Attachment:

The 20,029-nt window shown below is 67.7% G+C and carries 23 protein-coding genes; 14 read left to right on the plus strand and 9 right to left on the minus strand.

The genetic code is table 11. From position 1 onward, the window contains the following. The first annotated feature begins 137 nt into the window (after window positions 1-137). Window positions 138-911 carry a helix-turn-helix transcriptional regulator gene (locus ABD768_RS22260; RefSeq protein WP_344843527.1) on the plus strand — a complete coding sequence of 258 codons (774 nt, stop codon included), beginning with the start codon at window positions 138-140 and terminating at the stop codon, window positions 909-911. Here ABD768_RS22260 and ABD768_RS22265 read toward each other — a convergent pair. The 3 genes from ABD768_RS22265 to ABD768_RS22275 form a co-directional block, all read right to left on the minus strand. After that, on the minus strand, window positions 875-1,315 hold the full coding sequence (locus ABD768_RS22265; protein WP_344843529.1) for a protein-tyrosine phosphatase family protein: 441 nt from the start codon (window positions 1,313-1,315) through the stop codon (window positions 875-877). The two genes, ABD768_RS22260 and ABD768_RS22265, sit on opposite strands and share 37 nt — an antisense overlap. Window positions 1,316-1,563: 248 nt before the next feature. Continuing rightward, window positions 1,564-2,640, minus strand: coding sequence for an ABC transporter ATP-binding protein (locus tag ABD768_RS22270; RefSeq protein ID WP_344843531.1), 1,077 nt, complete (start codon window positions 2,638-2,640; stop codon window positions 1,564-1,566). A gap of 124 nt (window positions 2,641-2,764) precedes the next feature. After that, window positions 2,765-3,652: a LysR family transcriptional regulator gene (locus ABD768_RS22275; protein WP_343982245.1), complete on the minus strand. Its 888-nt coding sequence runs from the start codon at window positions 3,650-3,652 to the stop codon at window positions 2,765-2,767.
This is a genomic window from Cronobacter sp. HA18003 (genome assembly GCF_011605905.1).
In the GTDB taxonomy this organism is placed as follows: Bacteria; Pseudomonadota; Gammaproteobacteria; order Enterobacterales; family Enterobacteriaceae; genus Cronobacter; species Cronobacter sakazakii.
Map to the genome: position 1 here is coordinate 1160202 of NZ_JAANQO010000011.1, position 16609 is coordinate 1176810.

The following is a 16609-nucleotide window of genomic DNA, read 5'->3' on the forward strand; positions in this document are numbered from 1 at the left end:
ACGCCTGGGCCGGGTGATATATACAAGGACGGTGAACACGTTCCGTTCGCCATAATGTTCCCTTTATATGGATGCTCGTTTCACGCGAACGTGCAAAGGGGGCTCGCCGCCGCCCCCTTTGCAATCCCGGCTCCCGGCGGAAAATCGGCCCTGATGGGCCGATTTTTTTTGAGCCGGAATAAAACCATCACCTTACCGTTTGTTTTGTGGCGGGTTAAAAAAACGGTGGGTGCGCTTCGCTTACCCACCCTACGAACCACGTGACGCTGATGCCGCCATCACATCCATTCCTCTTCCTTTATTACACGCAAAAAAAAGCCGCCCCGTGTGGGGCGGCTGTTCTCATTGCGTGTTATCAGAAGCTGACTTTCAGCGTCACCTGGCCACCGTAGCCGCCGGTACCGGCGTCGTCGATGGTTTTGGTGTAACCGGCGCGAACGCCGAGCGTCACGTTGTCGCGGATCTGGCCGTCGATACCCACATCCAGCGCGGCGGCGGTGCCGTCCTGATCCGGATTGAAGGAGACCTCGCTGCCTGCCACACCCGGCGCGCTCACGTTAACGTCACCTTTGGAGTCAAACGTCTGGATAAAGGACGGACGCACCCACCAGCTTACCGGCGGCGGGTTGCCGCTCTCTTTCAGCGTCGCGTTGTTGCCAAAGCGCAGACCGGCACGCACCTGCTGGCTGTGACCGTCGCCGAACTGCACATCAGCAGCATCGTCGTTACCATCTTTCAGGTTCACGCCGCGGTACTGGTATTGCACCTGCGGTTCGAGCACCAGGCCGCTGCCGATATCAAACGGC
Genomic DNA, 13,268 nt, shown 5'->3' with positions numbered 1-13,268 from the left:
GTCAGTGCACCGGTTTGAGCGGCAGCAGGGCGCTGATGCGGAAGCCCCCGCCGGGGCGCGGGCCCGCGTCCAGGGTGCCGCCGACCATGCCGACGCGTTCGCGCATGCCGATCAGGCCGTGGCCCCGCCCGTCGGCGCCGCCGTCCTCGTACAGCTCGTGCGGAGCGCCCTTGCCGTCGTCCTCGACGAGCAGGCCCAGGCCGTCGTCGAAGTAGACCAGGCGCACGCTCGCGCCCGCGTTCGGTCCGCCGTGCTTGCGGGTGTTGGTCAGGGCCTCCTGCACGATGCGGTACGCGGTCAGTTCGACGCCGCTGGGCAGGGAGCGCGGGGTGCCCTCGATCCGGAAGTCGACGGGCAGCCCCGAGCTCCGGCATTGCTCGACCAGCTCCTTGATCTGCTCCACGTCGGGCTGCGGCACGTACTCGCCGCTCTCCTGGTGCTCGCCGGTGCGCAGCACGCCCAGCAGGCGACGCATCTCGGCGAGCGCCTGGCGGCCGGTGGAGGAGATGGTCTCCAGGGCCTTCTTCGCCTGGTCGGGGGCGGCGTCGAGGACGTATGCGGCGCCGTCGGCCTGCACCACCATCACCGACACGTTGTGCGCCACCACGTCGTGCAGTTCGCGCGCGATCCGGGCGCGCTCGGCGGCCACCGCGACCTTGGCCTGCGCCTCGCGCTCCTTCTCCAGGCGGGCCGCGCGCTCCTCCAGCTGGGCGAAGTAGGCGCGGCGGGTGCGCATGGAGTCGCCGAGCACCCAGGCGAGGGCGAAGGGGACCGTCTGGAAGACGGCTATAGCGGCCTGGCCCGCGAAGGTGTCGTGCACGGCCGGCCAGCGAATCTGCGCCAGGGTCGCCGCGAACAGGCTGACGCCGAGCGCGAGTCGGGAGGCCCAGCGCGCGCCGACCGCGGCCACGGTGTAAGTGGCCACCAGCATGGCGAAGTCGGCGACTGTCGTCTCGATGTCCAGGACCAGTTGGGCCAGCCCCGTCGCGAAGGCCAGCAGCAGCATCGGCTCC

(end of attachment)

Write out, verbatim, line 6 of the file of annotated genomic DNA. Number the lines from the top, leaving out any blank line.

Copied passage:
The following is a 16609-nucleotide window of genomic DNA, read 5'->3' on the forward strand; positions in this document are numbered from 1 at the left end: